Helios Towers set to hit redial on London listing
13 September 2019
Helios Towers, the Africa-focused telecoms towers company, is expected to announce its intention to list on the London Stock Exchange as early as Thursday in what would be its second attempt after an aborted effort last year.
The Mauritius-incorporated company, founded in 2009, has about 7,000 towers in five countries, including the Democratic Republic of Congo and Tanzania where there are no other independent companies renting masts to mobile operators. The company also recently launched in the competitive South African market.
Helios leases towers to mobile operators Airtel, MTN, Orange, Tigo and Vodacom.
People close to the company, which could be valued at anything up to $2bn, said it had decided to try an initial public offering again after several other Africa-focused companies had listed this year. They also cited what they said was a strong growth record in the past 18 months.
This year, both Network International, a payments provider in the Middle East and Africa, and Bharti Airtel Africa have listed in London, although Airtel’s price has been soft since launch. Jumia, an Africa-focused ecommerce group, listed in New York in April to great fanfare, though its shares have also fallen sharply after an initial rise.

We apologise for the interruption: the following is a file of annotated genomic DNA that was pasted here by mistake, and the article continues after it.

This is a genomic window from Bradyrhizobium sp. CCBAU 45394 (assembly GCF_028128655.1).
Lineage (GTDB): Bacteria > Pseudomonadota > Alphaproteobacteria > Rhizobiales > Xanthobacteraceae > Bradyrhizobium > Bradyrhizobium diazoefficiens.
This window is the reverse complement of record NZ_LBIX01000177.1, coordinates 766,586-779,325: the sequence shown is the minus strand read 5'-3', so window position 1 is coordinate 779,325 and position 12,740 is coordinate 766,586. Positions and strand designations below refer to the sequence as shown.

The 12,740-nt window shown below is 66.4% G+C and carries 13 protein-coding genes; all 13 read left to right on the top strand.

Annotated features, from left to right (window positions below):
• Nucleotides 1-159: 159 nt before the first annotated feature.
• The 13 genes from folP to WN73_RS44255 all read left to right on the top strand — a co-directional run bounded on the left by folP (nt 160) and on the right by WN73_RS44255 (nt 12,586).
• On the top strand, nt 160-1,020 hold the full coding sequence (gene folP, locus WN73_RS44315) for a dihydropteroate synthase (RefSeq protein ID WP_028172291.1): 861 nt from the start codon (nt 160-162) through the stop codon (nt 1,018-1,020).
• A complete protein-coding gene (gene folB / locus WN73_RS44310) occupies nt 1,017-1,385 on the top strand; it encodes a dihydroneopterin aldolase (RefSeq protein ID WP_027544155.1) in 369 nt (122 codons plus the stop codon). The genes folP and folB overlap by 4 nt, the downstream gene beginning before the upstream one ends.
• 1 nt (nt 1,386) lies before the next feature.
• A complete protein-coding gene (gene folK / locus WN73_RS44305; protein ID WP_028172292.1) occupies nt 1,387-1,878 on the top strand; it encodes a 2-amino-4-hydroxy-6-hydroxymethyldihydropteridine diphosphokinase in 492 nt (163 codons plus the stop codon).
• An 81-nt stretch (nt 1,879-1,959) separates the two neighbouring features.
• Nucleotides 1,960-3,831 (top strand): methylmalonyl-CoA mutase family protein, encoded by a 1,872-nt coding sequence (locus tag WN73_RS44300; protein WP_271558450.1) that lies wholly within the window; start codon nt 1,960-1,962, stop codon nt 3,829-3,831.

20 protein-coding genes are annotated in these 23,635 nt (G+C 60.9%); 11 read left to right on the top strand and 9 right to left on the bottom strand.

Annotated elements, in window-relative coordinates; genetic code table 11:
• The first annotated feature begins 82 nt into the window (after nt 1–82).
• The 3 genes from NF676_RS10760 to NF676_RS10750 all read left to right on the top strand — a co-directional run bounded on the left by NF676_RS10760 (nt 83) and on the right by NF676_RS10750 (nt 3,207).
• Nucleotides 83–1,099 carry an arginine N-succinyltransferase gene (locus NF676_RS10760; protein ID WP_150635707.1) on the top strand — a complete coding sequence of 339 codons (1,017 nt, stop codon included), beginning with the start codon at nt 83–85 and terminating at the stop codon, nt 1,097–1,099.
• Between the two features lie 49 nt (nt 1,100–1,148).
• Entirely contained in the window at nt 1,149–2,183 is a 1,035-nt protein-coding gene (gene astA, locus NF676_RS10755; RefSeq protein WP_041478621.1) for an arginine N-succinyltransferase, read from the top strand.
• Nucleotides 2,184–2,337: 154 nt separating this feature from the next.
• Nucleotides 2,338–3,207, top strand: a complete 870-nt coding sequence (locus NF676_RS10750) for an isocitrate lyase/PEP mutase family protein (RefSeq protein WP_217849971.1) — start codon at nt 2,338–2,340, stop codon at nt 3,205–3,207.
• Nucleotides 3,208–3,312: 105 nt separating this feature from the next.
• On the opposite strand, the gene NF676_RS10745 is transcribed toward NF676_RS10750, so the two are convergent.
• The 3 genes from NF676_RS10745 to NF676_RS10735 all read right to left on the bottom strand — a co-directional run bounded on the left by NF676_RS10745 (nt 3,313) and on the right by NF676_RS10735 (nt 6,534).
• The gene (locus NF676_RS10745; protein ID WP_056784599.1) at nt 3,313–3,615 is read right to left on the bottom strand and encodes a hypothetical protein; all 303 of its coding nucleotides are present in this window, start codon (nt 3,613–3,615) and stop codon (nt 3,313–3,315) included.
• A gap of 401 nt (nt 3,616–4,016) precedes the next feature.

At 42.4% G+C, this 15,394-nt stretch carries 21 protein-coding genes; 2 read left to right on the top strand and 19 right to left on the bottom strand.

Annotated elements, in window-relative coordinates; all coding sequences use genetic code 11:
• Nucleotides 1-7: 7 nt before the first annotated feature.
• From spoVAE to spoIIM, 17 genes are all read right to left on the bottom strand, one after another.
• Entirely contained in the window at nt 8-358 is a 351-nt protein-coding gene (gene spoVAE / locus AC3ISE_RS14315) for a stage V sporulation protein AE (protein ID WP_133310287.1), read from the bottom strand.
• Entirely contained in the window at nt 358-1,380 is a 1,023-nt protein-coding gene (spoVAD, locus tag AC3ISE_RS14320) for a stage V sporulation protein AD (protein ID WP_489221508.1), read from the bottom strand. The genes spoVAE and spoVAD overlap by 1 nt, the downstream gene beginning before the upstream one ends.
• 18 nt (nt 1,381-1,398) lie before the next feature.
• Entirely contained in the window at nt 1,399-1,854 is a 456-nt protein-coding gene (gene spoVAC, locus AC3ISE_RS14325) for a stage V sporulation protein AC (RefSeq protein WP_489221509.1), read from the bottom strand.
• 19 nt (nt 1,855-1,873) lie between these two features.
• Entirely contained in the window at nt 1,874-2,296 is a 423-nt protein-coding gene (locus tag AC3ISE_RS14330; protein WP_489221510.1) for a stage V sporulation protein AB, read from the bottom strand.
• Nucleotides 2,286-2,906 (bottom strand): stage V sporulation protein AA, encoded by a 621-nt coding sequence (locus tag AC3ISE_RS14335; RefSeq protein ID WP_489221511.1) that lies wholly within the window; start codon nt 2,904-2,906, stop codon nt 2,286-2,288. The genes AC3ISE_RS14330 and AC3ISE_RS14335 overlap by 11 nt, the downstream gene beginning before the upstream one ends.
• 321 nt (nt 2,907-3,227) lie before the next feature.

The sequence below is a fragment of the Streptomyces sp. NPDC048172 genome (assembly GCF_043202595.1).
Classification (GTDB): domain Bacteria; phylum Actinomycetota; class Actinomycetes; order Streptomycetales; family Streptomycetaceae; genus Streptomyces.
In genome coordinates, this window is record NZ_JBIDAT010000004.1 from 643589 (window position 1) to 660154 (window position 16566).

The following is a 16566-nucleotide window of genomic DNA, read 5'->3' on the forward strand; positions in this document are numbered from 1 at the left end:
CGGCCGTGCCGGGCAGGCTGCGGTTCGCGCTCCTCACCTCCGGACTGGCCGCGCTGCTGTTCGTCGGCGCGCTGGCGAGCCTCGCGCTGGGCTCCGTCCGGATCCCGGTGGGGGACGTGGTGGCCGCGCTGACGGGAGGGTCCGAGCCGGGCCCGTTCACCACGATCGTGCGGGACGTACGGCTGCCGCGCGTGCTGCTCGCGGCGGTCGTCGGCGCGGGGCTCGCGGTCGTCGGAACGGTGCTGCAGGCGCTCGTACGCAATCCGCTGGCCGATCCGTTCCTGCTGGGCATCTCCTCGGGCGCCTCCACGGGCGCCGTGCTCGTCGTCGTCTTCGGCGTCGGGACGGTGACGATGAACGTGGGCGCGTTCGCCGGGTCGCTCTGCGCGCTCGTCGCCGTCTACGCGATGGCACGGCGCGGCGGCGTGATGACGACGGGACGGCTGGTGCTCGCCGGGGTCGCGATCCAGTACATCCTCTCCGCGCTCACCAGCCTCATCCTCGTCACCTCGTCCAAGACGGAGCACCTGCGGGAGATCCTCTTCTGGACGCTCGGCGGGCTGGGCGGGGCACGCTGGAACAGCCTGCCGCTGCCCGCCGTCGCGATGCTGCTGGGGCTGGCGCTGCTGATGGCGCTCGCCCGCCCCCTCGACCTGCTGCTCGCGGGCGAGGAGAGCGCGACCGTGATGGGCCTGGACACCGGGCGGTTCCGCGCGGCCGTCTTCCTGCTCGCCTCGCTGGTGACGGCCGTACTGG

A Helios listing would follow the sale of Eaton Towers, a slightly smaller Africa-focused mast company, to American Tower in May in a deal in which Eaton was awarded an enterprise value of $1.85bn. Like Helios, Eaton Towers pulled its listing last year, citing difficult stock market conditions.
As part of its public offering, Helios will establish a holding company in London chaired by Samuel Jonah, a prominent Ghanaian businessman. The company has expressed its interest in further expansion, especially in fast-growing markets such as Senegal and Morocco, and hitherto closed ones, including Angola and Ethiopia.
Mobile networks are still expanding quickly in Africa but have generally bought into the idea that it is better for them to lease towers rather than operate them.
As early as next month, Ethiopia, a country of 110m people with one of Africa’s least developed telecoms sectors, is expected to license spectrum to two new operators as part of a broader liberalisation agenda.
The government had considered splitting the towers business from Ethio Telecom, the state provider, but has since moved away from that idea, say bankers close to the transaction.
The Helios listing is being co-ordinated by Bank of America Merrill Lynch, Jefferies and Standard Bank. If successful, it is expected to float in London as early as next month.